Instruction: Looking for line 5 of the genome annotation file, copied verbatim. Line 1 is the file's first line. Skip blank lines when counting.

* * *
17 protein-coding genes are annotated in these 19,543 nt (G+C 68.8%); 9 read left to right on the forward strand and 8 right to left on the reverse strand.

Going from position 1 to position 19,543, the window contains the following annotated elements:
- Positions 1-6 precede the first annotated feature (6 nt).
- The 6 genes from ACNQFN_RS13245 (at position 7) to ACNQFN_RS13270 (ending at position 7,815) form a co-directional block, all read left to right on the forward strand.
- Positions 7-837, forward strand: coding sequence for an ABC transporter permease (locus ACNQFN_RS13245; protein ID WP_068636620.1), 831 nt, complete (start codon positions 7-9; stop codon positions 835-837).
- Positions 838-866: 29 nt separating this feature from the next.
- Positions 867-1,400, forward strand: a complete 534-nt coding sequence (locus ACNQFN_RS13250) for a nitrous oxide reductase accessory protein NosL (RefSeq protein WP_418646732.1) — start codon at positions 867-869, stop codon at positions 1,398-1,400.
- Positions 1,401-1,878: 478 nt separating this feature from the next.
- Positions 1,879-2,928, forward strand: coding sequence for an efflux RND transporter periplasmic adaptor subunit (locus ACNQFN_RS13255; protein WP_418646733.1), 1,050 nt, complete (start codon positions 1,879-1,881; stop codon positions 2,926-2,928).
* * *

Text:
- Positions 7-837, forward strand: coding sequence for an ABC transporter permease (locus ACNQFN_RS13245; protein ID WP_068636620.1), 831 nt, complete (start codon positions 7-9; stop codon positions 835-837).